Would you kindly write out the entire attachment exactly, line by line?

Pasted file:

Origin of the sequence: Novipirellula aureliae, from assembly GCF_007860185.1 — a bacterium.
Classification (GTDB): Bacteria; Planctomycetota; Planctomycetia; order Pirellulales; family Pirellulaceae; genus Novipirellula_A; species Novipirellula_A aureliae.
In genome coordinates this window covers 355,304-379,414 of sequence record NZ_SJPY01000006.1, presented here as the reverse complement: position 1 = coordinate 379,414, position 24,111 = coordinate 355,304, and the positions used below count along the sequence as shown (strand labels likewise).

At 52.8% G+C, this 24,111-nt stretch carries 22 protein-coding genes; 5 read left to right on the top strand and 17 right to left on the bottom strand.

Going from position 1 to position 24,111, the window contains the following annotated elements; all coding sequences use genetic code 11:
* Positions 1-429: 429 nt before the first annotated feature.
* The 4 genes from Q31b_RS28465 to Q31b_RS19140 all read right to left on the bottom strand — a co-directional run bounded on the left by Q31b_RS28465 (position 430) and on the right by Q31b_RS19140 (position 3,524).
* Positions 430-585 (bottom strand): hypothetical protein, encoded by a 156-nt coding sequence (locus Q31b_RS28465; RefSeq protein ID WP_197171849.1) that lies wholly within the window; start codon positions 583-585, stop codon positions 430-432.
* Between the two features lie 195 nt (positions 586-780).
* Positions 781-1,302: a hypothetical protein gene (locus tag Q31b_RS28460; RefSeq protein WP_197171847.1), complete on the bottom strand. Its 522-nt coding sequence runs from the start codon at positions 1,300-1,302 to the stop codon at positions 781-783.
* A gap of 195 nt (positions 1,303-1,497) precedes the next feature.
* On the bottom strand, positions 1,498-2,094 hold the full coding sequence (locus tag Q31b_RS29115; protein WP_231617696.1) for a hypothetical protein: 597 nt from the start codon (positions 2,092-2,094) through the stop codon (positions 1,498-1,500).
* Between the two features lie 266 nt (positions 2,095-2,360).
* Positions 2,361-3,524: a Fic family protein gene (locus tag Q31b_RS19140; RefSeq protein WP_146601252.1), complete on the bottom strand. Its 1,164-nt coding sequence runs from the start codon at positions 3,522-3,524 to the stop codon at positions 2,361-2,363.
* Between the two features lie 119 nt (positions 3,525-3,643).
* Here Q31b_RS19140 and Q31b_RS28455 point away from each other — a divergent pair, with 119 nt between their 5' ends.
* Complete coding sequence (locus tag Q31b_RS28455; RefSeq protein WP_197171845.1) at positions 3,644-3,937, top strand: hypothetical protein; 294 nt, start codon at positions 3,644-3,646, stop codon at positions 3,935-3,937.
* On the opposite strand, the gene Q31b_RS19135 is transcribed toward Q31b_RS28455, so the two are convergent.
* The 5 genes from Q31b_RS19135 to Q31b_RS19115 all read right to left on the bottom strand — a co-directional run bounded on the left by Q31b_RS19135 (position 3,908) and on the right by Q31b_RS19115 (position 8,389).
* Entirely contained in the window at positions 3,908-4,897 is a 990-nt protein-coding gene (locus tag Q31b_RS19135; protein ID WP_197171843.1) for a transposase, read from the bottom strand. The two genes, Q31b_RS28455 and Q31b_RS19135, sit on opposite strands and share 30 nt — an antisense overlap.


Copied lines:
Origin of the sequence: Novipirellula aureliae, from assembly GCF_007860185.1 — a bacterium.
Classification (GTDB): Bacteria; Planctomycetota; Planctomycetia; order Pirellulales; family Pirellulaceae; genus Novipirellula_A; species Novipirellula_A aureliae.
In genome coordinates this window covers 355,304-379,414 of sequence record NZ_SJPY01000006.1, presented here as the reverse complement: position 1 = coordinate 379,414, position 24,111 = coordinate 355,304, and the positions used below count along the sequence as shown (strand labels likewise).

At 52.8% G+C, this 24,111-nt stretch carries 22 protein-coding genes; 5 read left to right on the top strand and 17 right to left on the bottom strand.

Going from position 1 to position 24,111, the window contains the following annotated elements; all coding sequences use genetic code 11:
* Positions 1-429: 429 nt before the first annotated feature.
* The 4 genes from Q31b_RS28465 to Q31b_RS19140 all read right to left on the bottom strand — a co-directional run bounded on the left by Q31b_RS28465 (position 430) and on the right by Q31b_RS19140 (position 3,524).
* Positions 430-585 (bottom strand): hypothetical protein, encoded by a 156-nt coding sequence (locus Q31b_RS28465; RefSeq protein ID WP_197171849.1) that lies wholly within the window; start codon positions 583-585, stop codon positions 430-432.
* Between the two features lie 195 nt (positions 586-780).
* Positions 781-1,302: a hypothetical protein gene (locus tag Q31b_RS28460; RefSeq protein WP_197171847.1), complete on the bottom strand. Its 522-nt coding sequence runs from the start codon at positions 1,300-1,302 to the stop codon at positions 781-783.
* A gap of 195 nt (positions 1,303-1,497) precedes the next feature.
* On the bottom strand, positions 1,498-2,094 hold the full coding sequence (locus tag Q31b_RS29115; protein WP_231617696.1) for a hypothetical protein: 597 nt from the start codon (positions 2,092-2,094) through the stop codon (positions 1,498-1,500).
* Between the two features lie 266 nt (positions 2,095-2,360).
* Positions 2,361-3,524: a Fic family protein gene (locus tag Q31b_RS19140; RefSeq protein WP_146601252.1), complete on the bottom strand. Its 1,164-nt coding sequence runs from the start codon at positions 3,522-3,524 to the stop codon at positions 2,361-2,363.
* Between the two features lie 119 nt (positions 3,525-3,643).
* Here Q31b_RS19140 and Q31b_RS28455 point away from each other — a divergent pair, with 119 nt between their 5' ends.
* Complete coding sequence (locus tag Q31b_RS28455; RefSeq protein WP_197171845.1) at positions 3,644-3,937, top strand: hypothetical protein; 294 nt, start codon at positions 3,644-3,646, stop codon at positions 3,935-3,937.
* On the opposite strand, the gene Q31b_RS19135 is transcribed toward Q31b_RS28455, so the two are convergent.
* The 5 genes from Q31b_RS19135 to Q31b_RS19115 all read right to left on the bottom strand — a co-directional run bounded on the left by Q31b_RS19135 (position 3,908) and on the right by Q31b_RS19115 (position 8,389).
* Entirely contained in the window at positions 3,908-4,897 is a 990-nt protein-coding gene (locus tag Q31b_RS19135; protein ID WP_197171843.1) for a transposase, read from the bottom strand. The two genes, Q31b_RS28455 and Q31b_RS19135, sit on opposite strands and share 30 nt — an antisense overlap.